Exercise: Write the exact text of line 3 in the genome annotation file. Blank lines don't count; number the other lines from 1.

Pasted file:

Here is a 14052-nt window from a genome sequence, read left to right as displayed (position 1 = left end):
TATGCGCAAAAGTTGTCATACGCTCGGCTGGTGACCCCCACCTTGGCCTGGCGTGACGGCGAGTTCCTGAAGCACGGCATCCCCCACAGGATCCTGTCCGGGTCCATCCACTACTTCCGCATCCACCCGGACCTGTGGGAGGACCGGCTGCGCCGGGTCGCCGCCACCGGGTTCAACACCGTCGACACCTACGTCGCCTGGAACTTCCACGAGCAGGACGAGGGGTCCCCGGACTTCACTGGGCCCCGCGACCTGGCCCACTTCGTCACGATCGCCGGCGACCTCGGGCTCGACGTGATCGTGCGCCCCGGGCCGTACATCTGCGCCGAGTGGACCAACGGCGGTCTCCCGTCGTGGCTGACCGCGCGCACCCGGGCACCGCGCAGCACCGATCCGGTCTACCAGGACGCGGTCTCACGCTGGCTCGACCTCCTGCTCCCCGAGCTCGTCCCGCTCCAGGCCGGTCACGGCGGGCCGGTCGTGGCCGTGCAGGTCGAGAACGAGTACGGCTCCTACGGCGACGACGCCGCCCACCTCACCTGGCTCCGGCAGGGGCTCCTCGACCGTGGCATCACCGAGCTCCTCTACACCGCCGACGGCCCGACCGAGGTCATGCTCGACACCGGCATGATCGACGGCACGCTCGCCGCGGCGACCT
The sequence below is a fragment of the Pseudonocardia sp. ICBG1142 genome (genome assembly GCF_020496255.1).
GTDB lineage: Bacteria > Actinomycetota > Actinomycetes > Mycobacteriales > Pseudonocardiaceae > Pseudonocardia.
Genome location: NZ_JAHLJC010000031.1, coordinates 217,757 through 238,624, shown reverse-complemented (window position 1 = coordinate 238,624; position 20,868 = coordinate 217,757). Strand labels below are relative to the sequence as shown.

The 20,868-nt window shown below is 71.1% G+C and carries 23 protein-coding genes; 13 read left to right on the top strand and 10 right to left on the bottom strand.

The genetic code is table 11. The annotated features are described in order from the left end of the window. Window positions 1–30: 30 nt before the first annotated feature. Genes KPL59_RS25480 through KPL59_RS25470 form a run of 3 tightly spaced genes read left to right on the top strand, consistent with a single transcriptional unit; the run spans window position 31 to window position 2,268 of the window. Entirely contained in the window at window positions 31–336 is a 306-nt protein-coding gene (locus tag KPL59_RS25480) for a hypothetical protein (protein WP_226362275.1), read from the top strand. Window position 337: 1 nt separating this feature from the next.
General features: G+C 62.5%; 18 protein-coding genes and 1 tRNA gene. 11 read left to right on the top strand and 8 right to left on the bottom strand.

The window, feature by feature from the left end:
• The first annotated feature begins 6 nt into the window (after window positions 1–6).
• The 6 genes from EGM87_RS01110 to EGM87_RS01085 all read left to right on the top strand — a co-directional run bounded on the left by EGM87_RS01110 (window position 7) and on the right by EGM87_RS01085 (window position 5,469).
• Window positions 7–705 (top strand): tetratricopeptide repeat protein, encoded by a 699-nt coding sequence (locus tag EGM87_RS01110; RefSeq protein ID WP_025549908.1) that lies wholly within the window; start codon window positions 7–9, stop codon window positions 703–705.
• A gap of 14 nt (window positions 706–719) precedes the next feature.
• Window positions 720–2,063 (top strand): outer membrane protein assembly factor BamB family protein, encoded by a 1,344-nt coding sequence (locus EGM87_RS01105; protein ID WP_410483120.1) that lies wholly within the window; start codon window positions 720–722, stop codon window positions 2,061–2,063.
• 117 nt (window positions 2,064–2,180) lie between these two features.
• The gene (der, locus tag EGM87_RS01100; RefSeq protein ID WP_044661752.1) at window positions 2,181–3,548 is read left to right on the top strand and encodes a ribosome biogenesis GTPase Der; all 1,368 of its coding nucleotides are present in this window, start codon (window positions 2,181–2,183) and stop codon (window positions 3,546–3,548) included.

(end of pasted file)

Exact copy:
The sequence below is a fragment of the Pseudonocardia sp. ICBG1142 genome (genome assembly GCF_020496255.1).